CFS can be hard to diagnose. It may take some time. This can feel frustrating. But, you can work to help ease your symptoms while you're waiting
The doctor will ask about your symptoms. You will also be asked about your family and health past. There are no standard tests for CFS. But, tests may be done to rule out other issues. People with CFS often have normal physical exams and test results.
If your tests are normal, the doctor may start to think you have CFS. The Institute of Medicine uses certain lists to diagnose CFS.
You must have all of these:
Also, you must have one or both of these:
The tests you have are based on your health past, physical exam, and symptoms. Not everyone will have all tests. You may have:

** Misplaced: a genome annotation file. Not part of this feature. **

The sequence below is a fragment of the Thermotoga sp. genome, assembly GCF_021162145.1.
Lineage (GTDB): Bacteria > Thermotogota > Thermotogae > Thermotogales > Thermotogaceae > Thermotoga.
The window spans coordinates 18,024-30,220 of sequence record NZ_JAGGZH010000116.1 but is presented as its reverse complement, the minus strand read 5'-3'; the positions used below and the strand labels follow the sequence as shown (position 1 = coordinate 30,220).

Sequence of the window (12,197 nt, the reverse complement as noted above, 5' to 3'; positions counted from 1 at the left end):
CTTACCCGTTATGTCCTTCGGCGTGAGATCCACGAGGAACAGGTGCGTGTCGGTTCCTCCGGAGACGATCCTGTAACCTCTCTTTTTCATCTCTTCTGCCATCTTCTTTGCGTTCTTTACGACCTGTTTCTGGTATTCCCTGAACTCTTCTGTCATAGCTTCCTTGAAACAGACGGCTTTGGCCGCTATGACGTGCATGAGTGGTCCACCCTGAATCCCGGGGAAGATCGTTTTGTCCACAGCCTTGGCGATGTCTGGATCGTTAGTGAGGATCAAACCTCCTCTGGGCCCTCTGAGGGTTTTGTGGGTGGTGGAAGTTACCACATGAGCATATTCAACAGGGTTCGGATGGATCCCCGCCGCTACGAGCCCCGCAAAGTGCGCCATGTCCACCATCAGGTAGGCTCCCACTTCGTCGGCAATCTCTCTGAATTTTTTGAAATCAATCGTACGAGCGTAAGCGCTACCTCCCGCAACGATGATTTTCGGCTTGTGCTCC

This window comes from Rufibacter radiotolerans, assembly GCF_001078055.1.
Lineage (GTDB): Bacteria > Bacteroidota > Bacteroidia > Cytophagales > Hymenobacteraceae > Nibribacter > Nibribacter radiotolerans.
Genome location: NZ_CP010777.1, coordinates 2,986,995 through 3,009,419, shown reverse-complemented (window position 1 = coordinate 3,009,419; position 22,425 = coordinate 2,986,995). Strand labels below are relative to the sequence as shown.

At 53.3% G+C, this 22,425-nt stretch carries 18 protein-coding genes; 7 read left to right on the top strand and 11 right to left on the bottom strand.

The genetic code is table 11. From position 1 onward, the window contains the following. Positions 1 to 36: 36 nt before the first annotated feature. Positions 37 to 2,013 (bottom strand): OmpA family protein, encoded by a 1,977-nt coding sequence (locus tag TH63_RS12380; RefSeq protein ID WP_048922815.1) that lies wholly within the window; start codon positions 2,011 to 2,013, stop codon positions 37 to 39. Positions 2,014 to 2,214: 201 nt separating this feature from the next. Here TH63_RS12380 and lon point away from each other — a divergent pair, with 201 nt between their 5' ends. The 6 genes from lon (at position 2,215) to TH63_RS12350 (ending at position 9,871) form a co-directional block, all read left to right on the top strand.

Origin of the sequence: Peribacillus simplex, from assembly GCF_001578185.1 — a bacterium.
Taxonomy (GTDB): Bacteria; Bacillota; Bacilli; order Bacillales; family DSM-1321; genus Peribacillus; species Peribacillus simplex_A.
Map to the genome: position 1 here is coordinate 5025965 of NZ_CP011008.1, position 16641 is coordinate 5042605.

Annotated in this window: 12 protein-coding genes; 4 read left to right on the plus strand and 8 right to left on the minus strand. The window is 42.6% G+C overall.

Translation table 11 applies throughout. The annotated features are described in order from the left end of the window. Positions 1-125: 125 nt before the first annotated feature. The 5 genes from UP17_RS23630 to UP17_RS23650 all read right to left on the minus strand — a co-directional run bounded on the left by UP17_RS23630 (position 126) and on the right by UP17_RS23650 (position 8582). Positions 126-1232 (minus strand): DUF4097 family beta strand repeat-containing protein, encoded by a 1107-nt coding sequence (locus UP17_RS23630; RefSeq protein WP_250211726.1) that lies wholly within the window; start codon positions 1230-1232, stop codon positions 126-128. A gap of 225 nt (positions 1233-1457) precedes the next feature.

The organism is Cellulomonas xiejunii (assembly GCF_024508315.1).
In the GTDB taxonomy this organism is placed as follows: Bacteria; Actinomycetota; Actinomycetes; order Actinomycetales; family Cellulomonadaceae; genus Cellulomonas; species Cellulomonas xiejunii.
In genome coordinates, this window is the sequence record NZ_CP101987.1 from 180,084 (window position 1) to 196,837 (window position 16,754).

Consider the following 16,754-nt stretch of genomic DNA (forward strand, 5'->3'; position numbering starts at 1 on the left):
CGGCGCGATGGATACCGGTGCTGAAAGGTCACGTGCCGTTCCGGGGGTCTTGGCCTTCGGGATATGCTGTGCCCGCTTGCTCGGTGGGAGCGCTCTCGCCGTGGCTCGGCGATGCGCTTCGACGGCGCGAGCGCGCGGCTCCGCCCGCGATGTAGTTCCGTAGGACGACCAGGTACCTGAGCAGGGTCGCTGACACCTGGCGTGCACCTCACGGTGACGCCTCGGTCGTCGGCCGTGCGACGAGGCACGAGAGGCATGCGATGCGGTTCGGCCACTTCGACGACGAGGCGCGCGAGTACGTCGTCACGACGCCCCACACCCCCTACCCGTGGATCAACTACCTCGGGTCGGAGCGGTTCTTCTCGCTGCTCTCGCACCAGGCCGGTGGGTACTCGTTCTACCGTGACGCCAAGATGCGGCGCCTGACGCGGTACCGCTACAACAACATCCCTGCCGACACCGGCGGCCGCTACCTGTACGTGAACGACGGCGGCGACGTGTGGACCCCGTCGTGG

Blood tests may be done to check:
Urine tests can help to find infections or changes in the kidneys.
The doctor may want to test mental skills. You may have tests for concentration, memory, and organization. A personality test can help to find out about your coping abilities. It's also done to look for any mental health problems such as:
You may have:
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Committee on the Diagnostic Criteria for Myalgic Encephalomyelitis/Chronic Fatigue Syndrome, Board on the Health of Select Populations, Institute of Medicine. Beyond myalgic encephalomyelitis/chronic fatigue syndrome: redefining an illness. Beyond Myalgic Encephalomyelitis/Chronic Fatigue Syndrome: Redefining an Illness. Washington (DC): National Academies Press (US); 2015 Feb 10. Available at: https://www.ncbi.nlm.nih.gov/books/NBK274235.
Diagnosis of ME/CFS. Centers for Disease Control and Prevention website. Available at: https://www.cdc.gov/me-cfs/symptoms-diagnosis/diagnosis.html. Updated July 12, 2018. Accessed February 8, 2019.
Last reviewed December 2018 by EBSCO Medical Review Board Marcin Chwistek, MD Last Updated: 2/8/2019